Logansport Pharos-Tribune from Logansport, Indiana on October 4, 1977 · Page 9
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Logansport Pharos-Tribune from Logansport, Indiana · Page 9

Logansport, Indiana
Issue Date:
Tuesday, October 4, 1977
Page 9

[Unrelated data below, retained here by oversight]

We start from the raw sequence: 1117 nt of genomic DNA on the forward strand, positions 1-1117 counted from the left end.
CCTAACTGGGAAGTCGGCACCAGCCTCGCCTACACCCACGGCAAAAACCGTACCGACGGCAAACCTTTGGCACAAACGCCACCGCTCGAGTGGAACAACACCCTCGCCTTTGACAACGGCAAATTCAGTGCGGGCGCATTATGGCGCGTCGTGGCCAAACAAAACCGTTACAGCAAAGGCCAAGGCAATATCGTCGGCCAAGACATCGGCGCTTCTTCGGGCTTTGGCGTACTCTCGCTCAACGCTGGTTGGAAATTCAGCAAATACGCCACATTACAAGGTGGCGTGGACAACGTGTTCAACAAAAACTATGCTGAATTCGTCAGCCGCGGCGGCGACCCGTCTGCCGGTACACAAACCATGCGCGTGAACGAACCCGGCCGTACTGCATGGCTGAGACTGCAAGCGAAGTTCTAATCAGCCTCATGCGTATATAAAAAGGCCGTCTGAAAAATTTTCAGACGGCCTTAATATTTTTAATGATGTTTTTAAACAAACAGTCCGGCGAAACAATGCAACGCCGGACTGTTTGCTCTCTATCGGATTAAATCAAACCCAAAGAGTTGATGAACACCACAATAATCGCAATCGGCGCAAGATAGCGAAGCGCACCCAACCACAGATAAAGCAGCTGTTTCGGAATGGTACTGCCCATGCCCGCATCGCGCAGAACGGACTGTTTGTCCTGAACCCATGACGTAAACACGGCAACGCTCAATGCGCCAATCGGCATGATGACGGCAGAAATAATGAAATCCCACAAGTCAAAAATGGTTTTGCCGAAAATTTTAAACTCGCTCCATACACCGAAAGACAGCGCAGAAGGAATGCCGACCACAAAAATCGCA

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I . OctobtM. 1ST? 26 Million In U.S. Don't Have Health Insurance The Pharos-Tribune. Logansport. Ind.—9 WASHINGTON a;pi, _ Even financially comfortable persons soon will be unahlc to afford the rising cost i>f hualth care. HEW Secretary Joseph Califano said tcxi:iy "Our people need national health insurance," he .said. "Even the affluent cannot afford the hi«h tost of health care much longer." Opening a day-long meeting on national health insurance issues, Califano said the Department of Health, Education and Welfare has made no decisions on details of the national health plan it will recommend in President 'Carter. 1976 Income Exceeded The Rate Of Inflation WASHINGTON' iLTh - The income of American families exceeded the rate of inflation last year for the first time since 1973, and the number of persons living in poverty showed the first decline in three years. A new study on income . released Monday by the Census Bureau said the median family income last year was SM.itffi, an increase of 9 per cent over the 1975 figure. After adjusting for the fi per cent rise in prices between 1975 and l!>76, the median family income increased by $-150 or :s percent, the study said. Median income, in this case. means half the families earned more than $14.960 and the other half earned less. The improvement last year also benefited persons at the lower end of the earning scale. The census study said in W7/i there were 25 million persons who earned less than $5,815. the federal poverty level for a nonfarm family of four. That was a drop of ixe.OOO from the 1975 total. Carter is expected to send a health insurance proposal in Congress early next year. "Although the term means different things to different people un.' thing is certain — national nca.>h insurance is goititf to affect every man, woman, 'and child in this counlry. every doctor, every hospital, every nursing home and clinic." Califano said. The HEW secretary returned recently from a trip to Canada to study that country's national health care plan. He plans future health insurance study . trips to West Germany. England and possibly Italy. Califano said the public has indicated it wants national health insurance, the health care industry has indicated its willingness t'o participate, and Congress is ready to debate the issue. For 26 million Americans, poor health carries an unusually heavy price tag. They don't have health insurance. Self-employed, unemployed, marginally employed, students or in such poor health they can't qualify, these Americans have neither private insurance nor access to public programs like Medicare for the aged and disabled or Medicaid for the needy. Most come from families with annual incomes of less than $10.000. While S million of them have other sources of airi like the Veterans Administration, the other IS million are totally without protection against the soaring costs of health care, the Departmenl of Health.' Education and Welfare says. At a national health insurance . hearing today. HKW asked for testimony (from politicians, lawmakers, business and medical groups and other's wiih an interest in drafting a national health insurance plan. The American Medical Association planned to testify in favor of private health '-in- • surance through the existing insurance industry. "Any health care program to best serve the American people must be realistic in its objectives, manageable in its costs to individuals, to families and to ihe nation and as simple as possible in its administration," said prepared testimony by Dr. William Felch of Rye. N.Y.. chairman of AMA's council on legislation. Sen. Edward Kennedy. DMass.. was > expected to promote a plan relying more heavily on public ad- ininislralion. "The Carter- administration stands at the beginning of its effort lo develop a national health insurance plan that will adequately address problems faced by the American people in obtaining and paying for pood quality health" care services." said the notice for today's meeting. • Award Grant ML'NCIF. hid. it'Pli - The Indiana Committee for Ihe Humanities has awarded a s-isti grant lo Charles Mbrlensnn. professor of natural resources at Ball State University, .lot- purchase of lu-o prints of a film produced by the school. SANMUNOSCC 1 SENVCfl *£*-,.[= f :"'."• s: I Weather: Area, State, Nation WE RESERVE THE RIGHT TO LIMIT QUANTITIES BIACKWOOD'S SOUTHS/DE GROCERY WEEKLY SPEC/ALS 20? BURLINGTON AVE. Prices Good thru Saturday SIDES .... ti. HINDS.... 11 88 C FORES.... it 78' ANNUAL TRUCKLOAD ER BEEF SALE! CUT& WRAPPED FREE! MAXIMUM TEMPERATURES Atlanta 73 Duluth-18 New York 67 Houston 82 Phoenix 93 • •« San Franc Seattle 61 FAIR — During Tuesday night. showers may be found over scattered B °ston 65 Houston 82 Phoenix 93 parts of the northern and southern Chicago 66 Los Angeles 75 San Francisco 67 Great Plains. Elsewhere, generally Cleveland65 Miami83 Seattle6l fair weather is predicted. Dallas78 Minneapolis.!:) St. Louis69 Denver 58 New Orleans 81 Washington 71 Treasury Action Supports Steel Industry ECKRICH PICKLE or MACARONI LOAF LB* BEEF STEW... t,97 e BEEF SHANK... ,87 e BEEF A tentative Treasury Department finding tha't Japanese steelmakers have been improperly marketing their products in the United States was welcomed today by both the nation's steel industry and the United Steelworkers union. Both industry and union spokesmen said they saw the move-as a step forward in the battle to stem imports. . "We are encouraged by the Treasury Department's decision," Bethlehem Steel Corp. Chairman Louis W. Foy. said after the Treasury Departmenl announced Monday it tentatively determined that five Japanese firms have been "dumping" carbon steel plate' — marketing it in the United .Stales "at prices below cost of production." Bethlehem, the nation's No. 2 producer, and other American steelmakers have blamed massive .layoffs in recent months on foreign competition and strict pollution regulations. The ruling was the government's first on dumping complaints filed against Japanese steelmakers by American firms, The Japanese sold-$!74 million worth of steel plate in.the United States last year, more than 70 per cent of the imports. Carbon steel plate is used in the manufacture of ship hulls, bridges and buildings requiring heavy structural steel. "We believe it (the decision) will help promote fair trade," Foy said. "As we have said for some time, we are not looking SHORT RIBS .. » 57 C FAMILY BOILING BEEF. IB 47* STEAK ... RIB STEAK $ LB. CLUB STEAK «. 1.67 J SIRLOIN CUT PORK CHOPS... ' 4 PORK LOIN MIXED CHOPS.., LB. CHUCK STEAK 67 You'll Find the BEST SELECTION-FINEST QUALITY and LOWEST PRICES at COUNTRY STYLE SPARE RIBS .... IB 09 PORK ROAST. .LB $|09 ECKRICH SMOKED $129 SAUSAGE IB. I BELTONE HEARING AID CENTER • BATTERIES TO Fit AIL MAKES (DISCOUNTED 30% AT AU TIMES) • FREE SERVICE (REGARDLESS OF MAKE OF AID) • FREE ELECTRONIC HEARING TEST (NOCOSTOROBUGATION) tDW*«Ot.iMIKON 1 . ' AUTHORIZED REPRESENTATIVE If you can't com* in ... I'll com* to you 308 E. Broadway N.xt to Capt. Logan 753-3510 Op.n Mon. thru Frl. 9 to 5; Sat. til noon . lor favors from the government — merely for the strict enforcement of existing trade laws." U.S. Steel Corp.. the nation's largest producer, said the decision supports charges contained in its dumping suit brought against six Japanese firms. "Early indications are that the Treasury action supports the position that U.S. Steel has taken and which culminated in the filing Sept. 20 of a dumping complaint against six Japanese steel firms on a wide range of carbon st^ products." a U.S. Steel spokesman said. The six Japanese firms named in the U.S. Steel complaint include the five which the Treasury Department ordered to post bonds to cover "dumping duties" amounting to 32 per cent of the imports. The department is expected to make a final decision on the case within 90 days. Treasury Department general counsel Robert Murl- dheim said if the department confirms Japanese steel is sold here at "less than fsir value," the case will be referred to the International Trade Commission. The Steelworkers union also applauded the action, saying in a statement. "We have been consistently opposed to tbe unfair trade practice of dum- ' ping and any legal action to support our position is most welcome." Named- in one complaint — filed by the Oregon Steel Mills Division of Gilmore Steel Corp., headquartered in Portland, Ore, — were Nippon Steel Corp., Nippon Kokan K.K., Sumitomo Metal Industries Ltd.. Kawasaki Steel Corp. and Kobe Steel Ltd. HOBO THE 24 HR. CAR WASH 5th* ERIE GROCERY SPECIALS PRIDE MILK GAL FAME CORN?i69 c 1IMIT 3 W SS PJRCHASE CRISCO $159 SHORTENING I 3 IB LIMIT 1 W/$5 PURCHASE Have We Got A Deal For You Colonel's SPECIAL Tuesday Tfcru LUNCH (Thtt Offtr good **Mfoa« tool) J>rigfnolR»cip»or Crtepy PRODUCE SPECIALS Oct. 4,5,6,7 0Includes: 2 piece* of Ken- f> tucky Fried Chicken, Hot 0Whipped Potatoes with col* slaw OUTDOOR MUMS BANANAS m 19* Americtfs Country GoodMeall COLONEL SANDERS'RECIPE Sun. thru Thurs. 10:30-8, Frl. t Sat. 10:30-9 701 E. Broadway Ph. 753-1170